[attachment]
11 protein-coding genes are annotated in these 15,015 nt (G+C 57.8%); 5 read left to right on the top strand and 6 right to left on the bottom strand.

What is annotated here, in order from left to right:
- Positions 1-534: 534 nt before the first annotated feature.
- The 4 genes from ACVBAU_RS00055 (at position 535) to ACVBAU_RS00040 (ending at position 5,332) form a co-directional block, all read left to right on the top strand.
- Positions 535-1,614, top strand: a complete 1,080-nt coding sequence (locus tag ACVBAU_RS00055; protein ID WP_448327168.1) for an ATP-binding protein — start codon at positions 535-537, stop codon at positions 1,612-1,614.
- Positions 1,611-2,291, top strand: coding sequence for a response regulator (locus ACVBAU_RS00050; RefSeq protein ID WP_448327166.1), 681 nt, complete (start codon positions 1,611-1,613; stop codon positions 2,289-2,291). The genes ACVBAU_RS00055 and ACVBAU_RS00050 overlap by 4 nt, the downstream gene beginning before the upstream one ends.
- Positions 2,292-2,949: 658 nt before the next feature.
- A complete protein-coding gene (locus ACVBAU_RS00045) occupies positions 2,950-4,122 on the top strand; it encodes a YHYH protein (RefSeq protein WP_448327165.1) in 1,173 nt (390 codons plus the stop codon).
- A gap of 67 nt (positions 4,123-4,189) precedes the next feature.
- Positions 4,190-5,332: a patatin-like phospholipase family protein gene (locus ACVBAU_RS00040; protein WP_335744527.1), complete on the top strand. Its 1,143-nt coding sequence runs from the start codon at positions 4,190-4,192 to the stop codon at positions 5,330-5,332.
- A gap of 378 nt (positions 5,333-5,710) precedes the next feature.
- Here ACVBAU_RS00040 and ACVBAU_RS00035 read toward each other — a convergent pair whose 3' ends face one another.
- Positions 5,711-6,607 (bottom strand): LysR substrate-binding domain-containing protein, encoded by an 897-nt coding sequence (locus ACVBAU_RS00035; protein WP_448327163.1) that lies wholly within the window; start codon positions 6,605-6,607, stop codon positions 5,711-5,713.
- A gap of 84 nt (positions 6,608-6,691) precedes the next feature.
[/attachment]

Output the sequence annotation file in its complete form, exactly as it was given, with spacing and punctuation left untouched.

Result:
11 protein-coding genes are annotated in these 15,015 nt (G+C 57.8%); 5 read left to right on the top strand and 6 right to left on the bottom strand.

What is annotated here, in order from left to right:
- Positions 1-534: 534 nt before the first annotated feature.
- The 4 genes from ACVBAU_RS00055 (at position 535) to ACVBAU_RS00040 (ending at position 5,332) form a co-directional block, all read left to right on the top strand.
- Positions 535-1,614, top strand: a complete 1,080-nt coding sequence (locus tag ACVBAU_RS00055; protein ID WP_448327168.1) for an ATP-binding protein — start codon at positions 535-537, stop codon at positions 1,612-1,614.
- Positions 1,611-2,291, top strand: coding sequence for a response regulator (locus ACVBAU_RS00050; RefSeq protein ID WP_448327166.1), 681 nt, complete (start codon positions 1,611-1,613; stop codon positions 2,289-2,291). The genes ACVBAU_RS00055 and ACVBAU_RS00050 overlap by 4 nt, the downstream gene beginning before the upstream one ends.
- Positions 2,292-2,949: 658 nt before the next feature.
- A complete protein-coding gene (locus ACVBAU_RS00045) occupies positions 2,950-4,122 on the top strand; it encodes a YHYH protein (RefSeq protein WP_448327165.1) in 1,173 nt (390 codons plus the stop codon).
- A gap of 67 nt (positions 4,123-4,189) precedes the next feature.
- Positions 4,190-5,332: a patatin-like phospholipase family protein gene (locus ACVBAU_RS00040; protein WP_335744527.1), complete on the top strand. Its 1,143-nt coding sequence runs from the start codon at positions 4,190-4,192 to the stop codon at positions 5,330-5,332.
- A gap of 378 nt (positions 5,333-5,710) precedes the next feature.
- Here ACVBAU_RS00040 and ACVBAU_RS00035 read toward each other — a convergent pair whose 3' ends face one another.
- Positions 5,711-6,607 (bottom strand): LysR substrate-binding domain-containing protein, encoded by an 897-nt coding sequence (locus ACVBAU_RS00035; protein WP_448327163.1) that lies wholly within the window; start codon positions 6,605-6,607, stop codon positions 5,711-5,713.
- A gap of 84 nt (positions 6,608-6,691) precedes the next feature.